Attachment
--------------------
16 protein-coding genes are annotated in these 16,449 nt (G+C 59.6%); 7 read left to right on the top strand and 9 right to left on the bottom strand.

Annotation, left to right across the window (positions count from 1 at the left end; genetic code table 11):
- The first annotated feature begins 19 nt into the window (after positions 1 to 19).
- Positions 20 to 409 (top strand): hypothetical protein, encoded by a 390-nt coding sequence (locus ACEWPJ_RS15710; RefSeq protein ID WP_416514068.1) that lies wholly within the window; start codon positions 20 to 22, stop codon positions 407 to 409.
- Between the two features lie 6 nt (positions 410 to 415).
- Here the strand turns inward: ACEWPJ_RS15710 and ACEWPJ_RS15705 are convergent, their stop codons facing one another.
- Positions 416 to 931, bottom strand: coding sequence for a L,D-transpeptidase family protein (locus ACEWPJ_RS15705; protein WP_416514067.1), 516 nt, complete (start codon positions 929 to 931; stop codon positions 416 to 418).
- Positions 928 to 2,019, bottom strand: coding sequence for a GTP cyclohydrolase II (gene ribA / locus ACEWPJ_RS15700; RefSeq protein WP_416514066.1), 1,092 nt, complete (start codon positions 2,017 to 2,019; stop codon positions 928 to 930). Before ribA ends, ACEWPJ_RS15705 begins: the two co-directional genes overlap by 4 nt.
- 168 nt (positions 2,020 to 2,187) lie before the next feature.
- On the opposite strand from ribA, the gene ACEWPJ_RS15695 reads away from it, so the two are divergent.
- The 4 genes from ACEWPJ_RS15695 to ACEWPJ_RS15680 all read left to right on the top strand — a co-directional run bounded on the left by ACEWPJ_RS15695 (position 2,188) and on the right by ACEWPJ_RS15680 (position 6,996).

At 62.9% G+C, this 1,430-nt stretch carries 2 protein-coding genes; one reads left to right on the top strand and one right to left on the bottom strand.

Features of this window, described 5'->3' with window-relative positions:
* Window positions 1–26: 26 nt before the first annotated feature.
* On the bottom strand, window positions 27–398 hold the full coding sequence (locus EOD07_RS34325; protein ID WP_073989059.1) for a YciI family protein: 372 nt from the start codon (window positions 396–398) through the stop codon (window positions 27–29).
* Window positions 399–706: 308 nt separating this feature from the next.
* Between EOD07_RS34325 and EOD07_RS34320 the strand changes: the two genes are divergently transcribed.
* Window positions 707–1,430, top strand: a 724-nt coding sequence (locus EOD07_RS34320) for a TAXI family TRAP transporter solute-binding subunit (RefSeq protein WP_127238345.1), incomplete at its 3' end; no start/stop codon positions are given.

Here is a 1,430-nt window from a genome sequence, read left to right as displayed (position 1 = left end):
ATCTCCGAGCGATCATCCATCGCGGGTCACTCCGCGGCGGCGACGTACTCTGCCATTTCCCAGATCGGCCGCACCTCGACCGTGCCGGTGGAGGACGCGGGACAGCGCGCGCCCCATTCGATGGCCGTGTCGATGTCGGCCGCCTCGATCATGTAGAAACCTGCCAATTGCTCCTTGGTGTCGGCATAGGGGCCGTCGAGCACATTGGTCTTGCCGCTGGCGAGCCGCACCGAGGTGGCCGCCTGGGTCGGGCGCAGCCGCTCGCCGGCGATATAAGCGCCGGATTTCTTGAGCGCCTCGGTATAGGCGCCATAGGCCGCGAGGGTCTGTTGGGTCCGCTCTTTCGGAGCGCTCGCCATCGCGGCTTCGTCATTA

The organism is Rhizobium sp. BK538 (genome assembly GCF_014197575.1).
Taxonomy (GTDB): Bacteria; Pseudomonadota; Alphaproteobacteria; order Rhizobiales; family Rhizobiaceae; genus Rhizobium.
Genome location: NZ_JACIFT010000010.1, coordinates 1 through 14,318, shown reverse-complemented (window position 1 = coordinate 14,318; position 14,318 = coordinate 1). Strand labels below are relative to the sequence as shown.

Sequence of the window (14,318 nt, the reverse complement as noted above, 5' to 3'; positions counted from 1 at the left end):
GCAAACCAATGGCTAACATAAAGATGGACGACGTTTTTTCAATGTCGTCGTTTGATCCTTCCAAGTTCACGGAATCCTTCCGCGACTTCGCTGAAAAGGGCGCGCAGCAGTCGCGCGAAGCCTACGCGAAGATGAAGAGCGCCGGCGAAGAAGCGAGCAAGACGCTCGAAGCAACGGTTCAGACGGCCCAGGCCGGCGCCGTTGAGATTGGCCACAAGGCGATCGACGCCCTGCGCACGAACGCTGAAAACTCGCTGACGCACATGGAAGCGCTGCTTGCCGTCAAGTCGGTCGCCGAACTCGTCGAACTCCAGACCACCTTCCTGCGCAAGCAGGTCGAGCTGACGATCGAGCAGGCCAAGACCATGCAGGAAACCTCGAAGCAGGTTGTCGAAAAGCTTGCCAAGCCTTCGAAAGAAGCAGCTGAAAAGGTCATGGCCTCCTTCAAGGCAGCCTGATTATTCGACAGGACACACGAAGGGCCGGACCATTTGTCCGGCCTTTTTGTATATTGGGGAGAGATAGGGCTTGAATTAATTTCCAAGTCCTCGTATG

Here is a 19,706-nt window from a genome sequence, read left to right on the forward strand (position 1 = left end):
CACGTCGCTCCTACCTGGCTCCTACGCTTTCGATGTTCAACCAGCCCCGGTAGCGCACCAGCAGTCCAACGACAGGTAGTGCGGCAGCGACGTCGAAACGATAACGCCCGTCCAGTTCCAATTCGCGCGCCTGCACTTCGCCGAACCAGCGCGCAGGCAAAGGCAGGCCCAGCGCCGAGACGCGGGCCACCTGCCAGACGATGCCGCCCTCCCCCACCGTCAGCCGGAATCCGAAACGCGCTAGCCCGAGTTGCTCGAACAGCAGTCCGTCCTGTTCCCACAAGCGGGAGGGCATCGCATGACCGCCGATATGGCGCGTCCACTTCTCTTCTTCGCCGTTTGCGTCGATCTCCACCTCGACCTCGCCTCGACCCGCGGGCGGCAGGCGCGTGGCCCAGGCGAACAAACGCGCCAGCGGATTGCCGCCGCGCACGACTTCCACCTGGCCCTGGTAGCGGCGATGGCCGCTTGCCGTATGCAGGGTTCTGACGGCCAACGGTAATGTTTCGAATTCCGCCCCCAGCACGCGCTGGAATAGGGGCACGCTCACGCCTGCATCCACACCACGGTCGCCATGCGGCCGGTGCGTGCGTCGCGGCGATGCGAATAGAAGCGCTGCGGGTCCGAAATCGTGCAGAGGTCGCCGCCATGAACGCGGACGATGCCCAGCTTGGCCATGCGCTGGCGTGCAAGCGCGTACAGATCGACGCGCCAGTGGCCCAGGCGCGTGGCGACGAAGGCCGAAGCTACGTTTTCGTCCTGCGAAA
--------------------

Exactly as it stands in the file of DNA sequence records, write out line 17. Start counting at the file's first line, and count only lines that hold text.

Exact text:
* Between EOD07_RS34325 and EOD07_RS34320 the strand changes: the two genes are divergently transcribed.